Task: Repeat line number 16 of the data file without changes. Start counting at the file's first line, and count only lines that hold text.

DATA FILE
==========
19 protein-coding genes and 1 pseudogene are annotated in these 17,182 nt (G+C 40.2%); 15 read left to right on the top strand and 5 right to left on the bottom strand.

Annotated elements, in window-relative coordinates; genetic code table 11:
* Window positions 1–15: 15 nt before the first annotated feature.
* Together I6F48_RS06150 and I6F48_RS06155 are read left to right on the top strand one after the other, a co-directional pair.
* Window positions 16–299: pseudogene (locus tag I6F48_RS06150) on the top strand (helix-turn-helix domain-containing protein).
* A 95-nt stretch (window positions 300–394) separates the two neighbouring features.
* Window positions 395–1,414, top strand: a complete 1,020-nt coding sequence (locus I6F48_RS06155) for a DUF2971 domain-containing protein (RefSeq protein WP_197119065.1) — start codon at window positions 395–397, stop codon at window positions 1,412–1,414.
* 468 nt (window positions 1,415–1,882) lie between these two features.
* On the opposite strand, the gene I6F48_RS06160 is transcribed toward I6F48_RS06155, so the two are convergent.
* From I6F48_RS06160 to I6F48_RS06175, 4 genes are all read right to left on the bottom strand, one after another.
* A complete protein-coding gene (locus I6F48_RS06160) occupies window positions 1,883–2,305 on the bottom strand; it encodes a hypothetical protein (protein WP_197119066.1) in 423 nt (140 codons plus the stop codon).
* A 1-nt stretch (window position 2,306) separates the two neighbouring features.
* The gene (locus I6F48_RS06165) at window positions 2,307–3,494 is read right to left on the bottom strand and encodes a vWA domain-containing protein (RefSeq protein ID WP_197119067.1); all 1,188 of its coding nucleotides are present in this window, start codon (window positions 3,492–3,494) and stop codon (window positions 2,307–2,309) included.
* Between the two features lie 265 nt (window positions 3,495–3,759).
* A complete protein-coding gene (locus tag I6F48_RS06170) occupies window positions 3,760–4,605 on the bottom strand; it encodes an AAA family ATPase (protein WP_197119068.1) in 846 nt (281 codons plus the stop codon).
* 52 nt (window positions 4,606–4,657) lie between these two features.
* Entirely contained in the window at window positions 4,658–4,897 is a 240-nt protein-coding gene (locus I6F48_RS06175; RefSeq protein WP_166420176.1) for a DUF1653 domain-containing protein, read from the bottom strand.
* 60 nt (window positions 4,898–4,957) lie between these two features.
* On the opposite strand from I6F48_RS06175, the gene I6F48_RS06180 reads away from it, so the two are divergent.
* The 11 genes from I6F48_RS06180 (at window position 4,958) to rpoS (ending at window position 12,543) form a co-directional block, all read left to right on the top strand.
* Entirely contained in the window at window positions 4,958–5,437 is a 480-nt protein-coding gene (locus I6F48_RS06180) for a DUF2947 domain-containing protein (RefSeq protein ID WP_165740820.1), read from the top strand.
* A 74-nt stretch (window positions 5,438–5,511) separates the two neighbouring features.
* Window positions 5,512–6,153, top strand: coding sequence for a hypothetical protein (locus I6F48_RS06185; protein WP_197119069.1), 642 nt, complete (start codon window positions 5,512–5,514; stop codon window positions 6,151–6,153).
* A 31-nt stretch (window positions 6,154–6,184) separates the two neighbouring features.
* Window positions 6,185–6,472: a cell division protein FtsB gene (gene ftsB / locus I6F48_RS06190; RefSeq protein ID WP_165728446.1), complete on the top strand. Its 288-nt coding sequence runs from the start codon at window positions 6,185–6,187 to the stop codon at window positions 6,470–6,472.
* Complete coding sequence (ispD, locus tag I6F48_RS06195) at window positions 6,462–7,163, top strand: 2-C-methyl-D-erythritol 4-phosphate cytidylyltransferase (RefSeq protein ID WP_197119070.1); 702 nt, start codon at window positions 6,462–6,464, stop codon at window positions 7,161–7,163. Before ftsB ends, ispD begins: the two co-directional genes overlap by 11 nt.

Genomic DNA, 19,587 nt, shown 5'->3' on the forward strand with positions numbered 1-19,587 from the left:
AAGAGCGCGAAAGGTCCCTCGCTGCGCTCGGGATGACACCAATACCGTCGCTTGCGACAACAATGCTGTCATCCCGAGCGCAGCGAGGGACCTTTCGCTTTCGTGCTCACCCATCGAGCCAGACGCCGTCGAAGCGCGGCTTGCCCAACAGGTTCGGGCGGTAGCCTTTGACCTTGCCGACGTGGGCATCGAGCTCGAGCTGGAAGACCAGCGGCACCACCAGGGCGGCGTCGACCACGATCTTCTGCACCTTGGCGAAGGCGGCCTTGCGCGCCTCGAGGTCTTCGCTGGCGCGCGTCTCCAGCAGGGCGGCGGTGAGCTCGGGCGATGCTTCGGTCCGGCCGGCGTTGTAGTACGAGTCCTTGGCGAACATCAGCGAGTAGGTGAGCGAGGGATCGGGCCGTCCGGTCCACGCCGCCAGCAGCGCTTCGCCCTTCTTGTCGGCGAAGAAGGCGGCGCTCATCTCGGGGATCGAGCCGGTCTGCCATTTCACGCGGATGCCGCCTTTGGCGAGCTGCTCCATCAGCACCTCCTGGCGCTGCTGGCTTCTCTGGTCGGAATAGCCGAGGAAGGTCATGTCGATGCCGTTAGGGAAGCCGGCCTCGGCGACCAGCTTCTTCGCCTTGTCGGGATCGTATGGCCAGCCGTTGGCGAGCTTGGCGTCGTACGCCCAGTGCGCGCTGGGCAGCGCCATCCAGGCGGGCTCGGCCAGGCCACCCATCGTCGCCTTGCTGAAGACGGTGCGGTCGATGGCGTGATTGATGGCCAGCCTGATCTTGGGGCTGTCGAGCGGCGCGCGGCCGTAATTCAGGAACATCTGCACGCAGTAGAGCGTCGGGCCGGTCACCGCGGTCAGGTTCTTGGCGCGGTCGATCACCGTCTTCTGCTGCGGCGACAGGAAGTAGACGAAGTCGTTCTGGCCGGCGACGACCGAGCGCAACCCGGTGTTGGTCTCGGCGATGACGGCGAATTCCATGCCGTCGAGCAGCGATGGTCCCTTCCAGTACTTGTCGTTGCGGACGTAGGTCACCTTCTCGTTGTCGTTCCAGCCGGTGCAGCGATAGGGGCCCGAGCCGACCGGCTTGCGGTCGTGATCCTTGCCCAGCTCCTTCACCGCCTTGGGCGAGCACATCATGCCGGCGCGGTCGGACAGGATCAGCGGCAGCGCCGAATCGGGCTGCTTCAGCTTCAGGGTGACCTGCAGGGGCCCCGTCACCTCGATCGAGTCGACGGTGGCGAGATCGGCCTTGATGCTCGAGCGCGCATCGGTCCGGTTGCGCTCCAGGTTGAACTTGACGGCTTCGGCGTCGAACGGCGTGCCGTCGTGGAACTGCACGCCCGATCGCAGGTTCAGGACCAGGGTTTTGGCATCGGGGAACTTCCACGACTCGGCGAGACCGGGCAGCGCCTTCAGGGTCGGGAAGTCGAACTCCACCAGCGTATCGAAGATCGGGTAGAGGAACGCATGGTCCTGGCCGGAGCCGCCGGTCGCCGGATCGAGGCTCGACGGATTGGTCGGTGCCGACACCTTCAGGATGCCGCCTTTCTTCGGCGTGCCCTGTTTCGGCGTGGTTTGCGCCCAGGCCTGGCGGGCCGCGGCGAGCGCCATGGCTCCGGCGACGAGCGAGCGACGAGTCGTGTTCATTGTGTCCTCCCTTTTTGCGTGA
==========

* 52 nt (window positions 4,606–4,657) lie between these two features.